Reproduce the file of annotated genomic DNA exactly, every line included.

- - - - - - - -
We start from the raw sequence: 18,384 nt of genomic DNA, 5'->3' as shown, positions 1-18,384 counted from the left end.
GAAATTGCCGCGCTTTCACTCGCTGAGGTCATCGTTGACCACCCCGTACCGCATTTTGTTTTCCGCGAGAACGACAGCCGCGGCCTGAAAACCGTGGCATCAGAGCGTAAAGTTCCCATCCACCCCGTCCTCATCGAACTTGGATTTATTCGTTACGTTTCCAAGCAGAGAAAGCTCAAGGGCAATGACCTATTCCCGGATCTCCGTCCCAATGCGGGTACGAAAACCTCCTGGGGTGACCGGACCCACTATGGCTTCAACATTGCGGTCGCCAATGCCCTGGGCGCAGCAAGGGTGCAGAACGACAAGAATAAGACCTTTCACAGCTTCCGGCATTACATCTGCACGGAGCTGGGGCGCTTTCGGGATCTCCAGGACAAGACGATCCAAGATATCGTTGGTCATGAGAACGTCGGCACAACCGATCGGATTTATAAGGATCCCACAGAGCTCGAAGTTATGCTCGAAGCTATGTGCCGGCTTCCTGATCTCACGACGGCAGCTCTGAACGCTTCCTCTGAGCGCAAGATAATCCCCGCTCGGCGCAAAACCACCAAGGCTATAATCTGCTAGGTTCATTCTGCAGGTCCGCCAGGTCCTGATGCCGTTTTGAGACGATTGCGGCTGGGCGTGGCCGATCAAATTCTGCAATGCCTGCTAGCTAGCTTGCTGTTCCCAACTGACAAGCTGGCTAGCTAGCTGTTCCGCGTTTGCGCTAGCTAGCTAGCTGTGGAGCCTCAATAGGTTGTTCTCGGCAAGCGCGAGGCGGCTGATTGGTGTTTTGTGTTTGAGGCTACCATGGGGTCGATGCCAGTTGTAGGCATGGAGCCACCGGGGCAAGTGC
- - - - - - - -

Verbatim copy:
We start from the raw sequence: 18,384 nt of genomic DNA, 5'->3' as shown, positions 1-18,384 counted from the left end.
GAAATTGCCGCGCTTTCACTCGCTGAGGTCATCGTTGACCACCCCGTACCGCATTTTGTTTTCCGCGAGAACGACAGCCGCGGCCTGAAAACCGTGGCATCAGAGCGTAAAGTTCCCATCCACCCCGTCCTCATCGAACTTGGATTTATTCGTTACGTTTCCAAGCAGAGAAAGCTCAAGGGCAATGACCTATTCCCGGATCTCCGTCCCAATGCGGGTACGAAAACCTCCTGGGGTGACCGGACCCACTATGGCTTCAACATTGCGGTCGCCAATGCCCTGGGCGCAGCAAGGGTGCAGAACGACAAGAATAAGACCTTTCACAGCTTCCGGCATTACATCTGCACGGAGCTGGGGCGCTTTCGGGATCTCCAGGACAAGACGATCCAAGATATCGTTGGTCATGAGAACGTCGGCACAACCGATCGGATTTATAAGGATCCCACAGAGCTCGAAGTTATGCTCGAAGCTATGTGCCGGCTTCCTGATCTCACGACGGCAGCTCTGAACGCTTCCTCTGAGCGCAAGATAATCCCCGCTCGGCGCAAAACCACCAAGGCTATAATCTGCTAGGTTCATTCTGCAGGTCCGCCAGGTCCTGATGCCGTTTTGAGACGATTGCGGCTGGGCGTGGCCGATCAAATTCTGCAATGCCTGCTAGCTAGCTTGCTGTTCCCAACTGACAAGCTGGCTAGCTAGCTGTTCCGCGTTTGCGCTAGCTAGCTAGCTGTGGAGCCTCAATAGGTTGTTCTCGGCAAGCGCGAGGCGGCTGATTGGTGTTTTGTGTTTGAGGCTACCATGGGGTCGATGCCAGTTGTAGGCATGGAGCCACCGGGGCAAGTGC